To most campaign-reform advocates this is a self-evident disaster. The New York Times warned in a July 5, 2009, editorial that "auto companies that receive multibillion-dollar bailouts could spend vast sums to re-elect the same officials who hand them the money. If Exxon Mobil or Wal-Mart wants something from a member of Congress, it could threaten to spend as much as it takes to defeat him or her in the next election." Stephen Colbert, in character, said, "Corporations have free speech, but they can't speak like you and me. They don't have mouths or hands. Instead ... they must speak in the only way they can: through billions and billions of dollars." Legal scholar Douglas Kendall put it more succinctly in the article in which he called the case momentous: "President Palin, courtesy of Chevron."
But, let's not be willfully naïve. Corporations can and already do spend millions to influence policies that affect them, whether through lobbying or public communications. If they want to influence elections, they can do so through political action committees or through independent spending that doesn't run afoul of BCRA. Consider that here we are in the middle of a period in which health reform, financial regulatory reform, and climate-change legislation are all either blocked or dramatically compromised by corporate spending and influence, in all its forms. Does anyone really believe that without the emaciated remnants of campaign-finance law it would be that much worse?
Further, not all corporations are Exxon-Mobil: The corporation at issue in Citizens United is actually Citizens United itself, a nonprofit corporation. The American Prospect is a corporation, so are the Democratic National Committee, the ACLU, Habitat for Humanity, ACORN, and MoveOn.org. Incorporation is the way we organize in this country, and while some might be organized for the purpose of maximizing profit under limited liability, others are organized for the very purpose of political speech. There has always been a tension in campaign-finance reform about whether we are trying to limit money or limit organization, and under current law, the wealthiest individuals are free to spend while organized groups are limited.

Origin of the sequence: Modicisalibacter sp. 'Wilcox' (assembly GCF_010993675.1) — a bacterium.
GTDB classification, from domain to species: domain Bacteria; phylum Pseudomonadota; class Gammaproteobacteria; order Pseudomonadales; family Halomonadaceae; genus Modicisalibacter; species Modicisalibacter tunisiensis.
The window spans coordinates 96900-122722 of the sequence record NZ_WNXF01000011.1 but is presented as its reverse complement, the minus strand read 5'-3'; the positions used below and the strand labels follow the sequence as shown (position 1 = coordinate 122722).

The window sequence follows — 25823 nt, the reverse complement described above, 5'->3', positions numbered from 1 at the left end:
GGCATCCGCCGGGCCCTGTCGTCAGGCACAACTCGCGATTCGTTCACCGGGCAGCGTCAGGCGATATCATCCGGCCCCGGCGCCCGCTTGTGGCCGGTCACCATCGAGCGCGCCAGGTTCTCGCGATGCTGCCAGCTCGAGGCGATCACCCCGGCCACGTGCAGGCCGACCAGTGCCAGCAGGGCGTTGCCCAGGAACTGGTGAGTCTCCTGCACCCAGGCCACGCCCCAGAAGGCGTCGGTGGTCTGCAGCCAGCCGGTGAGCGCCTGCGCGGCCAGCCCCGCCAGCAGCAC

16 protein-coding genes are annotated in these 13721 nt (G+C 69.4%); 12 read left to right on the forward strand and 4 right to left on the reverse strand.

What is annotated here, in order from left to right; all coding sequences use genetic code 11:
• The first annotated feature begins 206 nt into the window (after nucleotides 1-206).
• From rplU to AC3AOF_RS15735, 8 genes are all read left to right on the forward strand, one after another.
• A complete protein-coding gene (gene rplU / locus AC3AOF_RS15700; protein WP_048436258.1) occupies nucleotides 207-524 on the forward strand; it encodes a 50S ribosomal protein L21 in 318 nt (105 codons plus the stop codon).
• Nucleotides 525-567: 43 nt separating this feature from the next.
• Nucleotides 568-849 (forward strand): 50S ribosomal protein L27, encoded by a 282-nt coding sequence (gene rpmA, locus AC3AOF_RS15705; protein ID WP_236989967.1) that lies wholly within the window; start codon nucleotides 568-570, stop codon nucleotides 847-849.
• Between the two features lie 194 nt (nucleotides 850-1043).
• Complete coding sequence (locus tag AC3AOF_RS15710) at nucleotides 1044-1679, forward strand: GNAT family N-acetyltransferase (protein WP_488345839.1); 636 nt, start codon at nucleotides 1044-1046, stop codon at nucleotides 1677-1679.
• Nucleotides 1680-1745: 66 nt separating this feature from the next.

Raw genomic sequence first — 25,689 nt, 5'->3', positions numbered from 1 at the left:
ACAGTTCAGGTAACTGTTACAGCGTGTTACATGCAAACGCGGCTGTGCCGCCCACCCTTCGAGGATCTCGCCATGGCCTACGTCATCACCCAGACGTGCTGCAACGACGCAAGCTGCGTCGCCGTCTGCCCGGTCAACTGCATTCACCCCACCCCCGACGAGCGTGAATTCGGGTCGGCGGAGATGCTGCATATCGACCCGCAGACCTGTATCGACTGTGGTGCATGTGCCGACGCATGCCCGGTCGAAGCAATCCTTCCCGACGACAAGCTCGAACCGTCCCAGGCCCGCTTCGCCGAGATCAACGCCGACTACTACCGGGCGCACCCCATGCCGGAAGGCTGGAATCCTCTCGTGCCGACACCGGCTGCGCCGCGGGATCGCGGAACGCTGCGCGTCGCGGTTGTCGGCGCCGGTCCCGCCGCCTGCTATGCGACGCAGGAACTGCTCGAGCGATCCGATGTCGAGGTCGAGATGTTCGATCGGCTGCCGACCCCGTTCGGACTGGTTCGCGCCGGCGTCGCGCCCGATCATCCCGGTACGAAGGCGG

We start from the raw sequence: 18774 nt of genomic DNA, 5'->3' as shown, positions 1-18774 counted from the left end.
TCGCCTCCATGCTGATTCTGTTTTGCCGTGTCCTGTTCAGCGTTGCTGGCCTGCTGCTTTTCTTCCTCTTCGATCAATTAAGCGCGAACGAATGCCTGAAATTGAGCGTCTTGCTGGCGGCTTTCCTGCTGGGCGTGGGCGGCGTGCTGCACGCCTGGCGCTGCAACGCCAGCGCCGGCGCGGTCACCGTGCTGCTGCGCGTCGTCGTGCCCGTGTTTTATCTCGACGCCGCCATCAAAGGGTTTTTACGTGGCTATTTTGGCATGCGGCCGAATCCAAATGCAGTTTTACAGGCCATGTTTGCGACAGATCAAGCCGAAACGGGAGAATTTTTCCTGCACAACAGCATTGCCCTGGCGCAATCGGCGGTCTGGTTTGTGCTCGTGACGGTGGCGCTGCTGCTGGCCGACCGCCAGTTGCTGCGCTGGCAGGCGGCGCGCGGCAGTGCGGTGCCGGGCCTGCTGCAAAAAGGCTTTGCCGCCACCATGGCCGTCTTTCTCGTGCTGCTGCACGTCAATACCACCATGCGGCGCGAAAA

Whatever the decision, Citizens United reveals the need for a new approach to campaign finance, one that’s less focused on trying to keep money and corporate influence out and more focused on making it easier for candidates to run for office, and occasionally win, without corporate money. If the Court throws out either McConnell or Austin, it will obviously be time for a fresh approach, although campaign-finance traditionalists will surely come forth with schemes to recraft BCRA in some awkward way to work around the ruling.
But even if the Court takes the narrow and correct path and simply rules that BCRA should never have applied to an on-demand cable show like Hillary: The Movie in the first place, the limits of traditional reform will be revealed. After all, the world of political communications is now full of things like on-demand cable, Internet videos, blogs, e-mail blasts, or, as GOP chair Michael Steele put it, campaigns "doing the Twitter thing, doing the Facebook thing." The provisions in BCRA in question were created to deal with the particular circumstances of 1996 and 1998, when voters were bombarded with broadcast television ads purporting to talk about issues but really intended to influence the election. Get those ads under control, the theory went, and limits on soft money can really be effective. More than a decade later, broadcast television is a smaller and smaller portion of political communication, and chasing after all the different ways in which corporate money might influence voters is totally unworkable.
The different approach is reflected in The Fair Elections Now Act, introduced by Sen. Dick Durbin and Rep. John Larson earlier this year. Rather than focusing on limits, the act would create a real public financing system for congressional candidates, one that gives candidates an incentive to seek small contributions by providing a four-to-one match for the general election, similar to New York City's very successful system. This shift -- from a focus on limiting money to one of creating opportunity for candidates and encouraging small donors, has been long overdue, and if Citizens United finally forces reformers to move on, that's not the worst thing that could happen.